The men’s 100 metres final at the 2004 Athens Olympics was a bit of a letdown, actually. At least for the photographers who had distributed dozens of remote cameras -- an elaborate exercise by international agencies to make sure nothing from the blink-and-you-miss race is missed.
And Justin Gatlin should take some of the blame. Almost all cameras were focused from lanes 4 to 7 -- Shawn Crawford (US), Francis Obikwelu (Portugal), Asafa Powell (Jamaica) and defending champion, Maurice Greene (US).
The young Gatlin not just confounded his rivals by winning from lane 3, he turned his face towards the inside field as he dipped at the finish, clocking 9.85 sec.
As the 23-year-old was soaking in the adulation, another rising star would not be feeling any such elation. Usain Bolt was eliminated in the heats and left nursing a hamstring injury as well as doubts over which direction he was going in his career.
The switch to train under Glen Mills, and a major overhaul of his running style, has seen Bolt dominate the sprints like no one had or is unlikely to in the future.
The 100m semifinal and final later on Sunday --- early morning in India --- is likely to be the biggest highlight of the Rio Olympics. Few will even think of the final being anything other than a battle between Bolt and Gatlin, or ‘good and evil’ as it has been dubbed.
The focus is on Gatlin’s two doping suspensions. One came when he was 19, in 2001. He was slapped a two-year ban after testing positive for amphetamines. He contended that it was in the medication he has taken since childhood for attention deficit disorder. The appeal was accepted and the suspension was reduced to one year.
But the more damning ban came in 2006. He tested positive for testosterone following a dope test done by the US anti-doping body (USADA). Gatlin claimed innocence and, on appeal, an eight-year ban which would have ended his career, was reduced to four. But his world-record run of 9.77 sec was annulled.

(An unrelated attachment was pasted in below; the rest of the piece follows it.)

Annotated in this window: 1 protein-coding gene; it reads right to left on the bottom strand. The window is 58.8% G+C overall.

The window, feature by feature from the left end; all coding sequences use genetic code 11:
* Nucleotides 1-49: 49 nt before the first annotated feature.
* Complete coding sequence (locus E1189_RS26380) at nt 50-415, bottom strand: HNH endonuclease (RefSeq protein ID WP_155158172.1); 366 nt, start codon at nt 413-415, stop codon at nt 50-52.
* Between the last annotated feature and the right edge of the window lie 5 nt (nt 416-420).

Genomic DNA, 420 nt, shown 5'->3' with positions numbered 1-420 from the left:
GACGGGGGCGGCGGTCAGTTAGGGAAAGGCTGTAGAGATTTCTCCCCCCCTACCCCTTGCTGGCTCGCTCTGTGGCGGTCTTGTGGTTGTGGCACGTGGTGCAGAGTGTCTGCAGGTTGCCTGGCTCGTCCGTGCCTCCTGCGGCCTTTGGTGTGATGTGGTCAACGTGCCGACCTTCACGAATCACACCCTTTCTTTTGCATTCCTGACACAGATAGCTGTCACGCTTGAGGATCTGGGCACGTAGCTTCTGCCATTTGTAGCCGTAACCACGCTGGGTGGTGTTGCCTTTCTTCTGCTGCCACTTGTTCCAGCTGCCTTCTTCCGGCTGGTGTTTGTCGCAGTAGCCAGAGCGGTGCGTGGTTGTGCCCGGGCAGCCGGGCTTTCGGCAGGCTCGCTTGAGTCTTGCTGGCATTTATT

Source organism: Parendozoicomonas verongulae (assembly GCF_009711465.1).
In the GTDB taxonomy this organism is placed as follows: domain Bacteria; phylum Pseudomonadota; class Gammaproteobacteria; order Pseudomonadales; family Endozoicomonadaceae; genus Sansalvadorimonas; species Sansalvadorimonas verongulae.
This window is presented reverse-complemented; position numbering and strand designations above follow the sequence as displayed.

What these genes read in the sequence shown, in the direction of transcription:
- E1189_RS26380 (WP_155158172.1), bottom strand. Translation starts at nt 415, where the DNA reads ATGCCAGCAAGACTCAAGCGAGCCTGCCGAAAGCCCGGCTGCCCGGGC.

At 34, Gatlin -- the man with the best start in the business and who admits to being the world champion of starts in the last couple of seasons -- is a sprinting marvel. At 29, Bolt is already talking about the struggle to recover from the aches and pains.
Gatlin, for his longevity at the highest level of global sprinting, can be compared to Michael Phelps, who at 31 swept to five gold medals to sign off his career on a high. But a finger has repeatedly been pointed at his doping past. While Bolt has shrugged it off, US woman swimmer Lilly King has said dope-tainted athletes don’t deserve a place in the Olympics.
Gatlin has dismissed it, asking who she was and that he belonged to track and field and not swimming.
(Gatlin talking Olympics, Bolt in a radio talk show in July)
On the track, the American has been very consistent, and has run the fastest 100m of 2016 -- 9.80 sec at the US Olympic trials. He was also the fastest, winning his preliminary heat on Saturday at 10.01.
Bolt, on the other hand has hardly raced this season. Following a hamstring injury, the Jamaican athletics federation gave him a medical exemption. He comes into the Olympics with a 9.88 sec 100m run and 19.89 sec in the 200m in London last month, which his coach Glen Mills was dismissive of.
But that has not stopped talk of whether he will better his world records of 9.58 and 19.19 set at the 2009 World Championships in Berlin.
Check out how far ahead Bolt is compared to sprinters from other countries:
After winning his heats on Saturday at 10.07 sec, jogging to the finish line, Bolt termed it sluggish. But his chief rival knows he has beaten his Jamaican rival just once in the last decade -- at the 2013 Golden Gala in Rome, in a slow 9.94 sec.
While Bolt’s career has zoomed since that disappointing day in Athens 12 years ago -- he is aiming for a triple-treble of 100m, 200m and 4x100m relay -- Gatlin knows he has been second best on every big occasion they have raced together.
Like this time, Bolt had a hamstring problem going into the 2012 London Olympics, but he dominated the field to set an Olympic record in the 100m (9.63), pushing Galtin to bronze.
Rio will definitely be the last Olympics for Gatlin, and that is most likely to be case as well with Bolt, four years the American’s junior. But going by the heats, the Jamaican champion knows it won’t be a cakewalk.
But that is what they said in 2008 and 2012.